It was a late evening on a summer day in April, when my wife insisted we visit a near by beach location, other than our own. A very good suggestion indeed and I did jump at the idea of making that drive, in a brand new KUV 100 that was new in to the family.
So I set out with the Car and lo and behold, wife lugged in other family members to join us:) A good test for the marketing message of the vehicle. We did manage to get all 7 in to the vehicle and head out, south, towards a new location we had just heard of – Pavinkurve Hanging Bridge.
Its about 10 KM south of Kumta and the drive on the high way was uneventful until we took “the wrong right turn”. With our 11 year old niece looking in to google maps, we made a turn too early towards Mavinkurve and it was one of the best mistakes with right turns we had made thus far:).
The narrow winding road meandering through the town of Haldipur and then the various sea side villages, almost runs parallel to a 100 mtr wide beach after which is the Arabian Sea, a spectacular sight indeed, especially at Sun Set. The highlight is a very low bridge across the river Badagani – this one is motorable.
We drove across Saraswathi beach until the road ended. While I stopped and walked through the rest of the mud road to ask for directions to the hanging bridge (which took me towards the lower parts of Honnavar), the rest of the folks got off the car and walked across to the beach – a couple of them senior citizens almost effortlessly. In all this time we have been at Kumta, my mother could never get her feet wet in the sea as access to many beaches is across some tough terrain to negotiate (for her age). This was a chance she wouldn’t miss of course:) So I return to an empty car after making inquiries about how to get to the hanging bridge. As is said, if you cant lick them, join them – so I went on to the beach myself, enjoying the stiff breeze and a spectacular view, of the Basavaraja Durga island across, creating a unique setting for the sunset.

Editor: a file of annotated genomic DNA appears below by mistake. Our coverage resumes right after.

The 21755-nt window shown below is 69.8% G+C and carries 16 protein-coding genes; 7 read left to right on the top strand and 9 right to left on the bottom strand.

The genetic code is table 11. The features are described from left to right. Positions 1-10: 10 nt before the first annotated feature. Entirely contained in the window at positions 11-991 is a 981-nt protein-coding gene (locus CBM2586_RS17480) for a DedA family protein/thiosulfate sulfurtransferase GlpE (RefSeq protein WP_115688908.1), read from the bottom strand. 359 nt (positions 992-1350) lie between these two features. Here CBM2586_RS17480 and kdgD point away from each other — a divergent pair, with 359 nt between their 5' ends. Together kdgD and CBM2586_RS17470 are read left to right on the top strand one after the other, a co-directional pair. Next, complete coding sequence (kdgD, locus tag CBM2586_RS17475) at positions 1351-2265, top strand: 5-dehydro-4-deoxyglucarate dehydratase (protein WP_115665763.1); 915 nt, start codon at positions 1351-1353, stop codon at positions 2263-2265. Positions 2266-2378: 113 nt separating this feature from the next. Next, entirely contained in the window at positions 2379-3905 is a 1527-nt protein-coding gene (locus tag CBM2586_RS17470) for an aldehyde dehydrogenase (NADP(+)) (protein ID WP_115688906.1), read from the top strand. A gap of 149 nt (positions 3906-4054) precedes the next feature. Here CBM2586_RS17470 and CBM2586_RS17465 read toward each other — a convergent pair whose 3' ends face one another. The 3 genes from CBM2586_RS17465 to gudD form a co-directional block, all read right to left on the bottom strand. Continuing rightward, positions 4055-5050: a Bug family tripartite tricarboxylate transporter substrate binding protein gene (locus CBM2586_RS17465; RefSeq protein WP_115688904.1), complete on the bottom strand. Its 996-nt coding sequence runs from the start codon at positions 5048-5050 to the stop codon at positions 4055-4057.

I had to remind folks that we would soon run out of sunlight to visit the bridge and return so they all reluctantly trudge back to the car and we drive about another KM through a very narrow, mud road, often with bottom scraping potholes in some sections. We were told that it would have been easier to get to the bridge from the other side (NH 17) if we had taken the next right turn but who cares. We would have missed all this adventure.
The approach from this side is mostly for pedestrians and two wheelers and we had to drive back all the way again to reach the point where we made the wrong right(!) turn in order to return to Kumta.
The hanging bridge itself is remarkable. This too is across the river Badagani and across the bridge is a temple and incidentally, it was the car festival of that temple on the day we visited, so had to practically compete with pedestrians and two wheelers to get there.
We explore the area, take some pictures and return to the car. After reversing the car with a lot of effort in a narrow strip of a road with water bodies on either side :), we hit the mud road, through the potholes on to the tarmac alongside the beach, enjoy the remainder of the sun set while driving and return home to tell every one a ‘tale of the wrong right turn:)’
Thanks to Disha and her instructions to turn early, we chanced upon a section of the beach that’s spectacular and the hanging bridge – mesmerising.
So the next time you are around Kumta, you too take “the wrong right turn :)”. You won’t regret it ever.
Map, Pictures and Video are included in this post.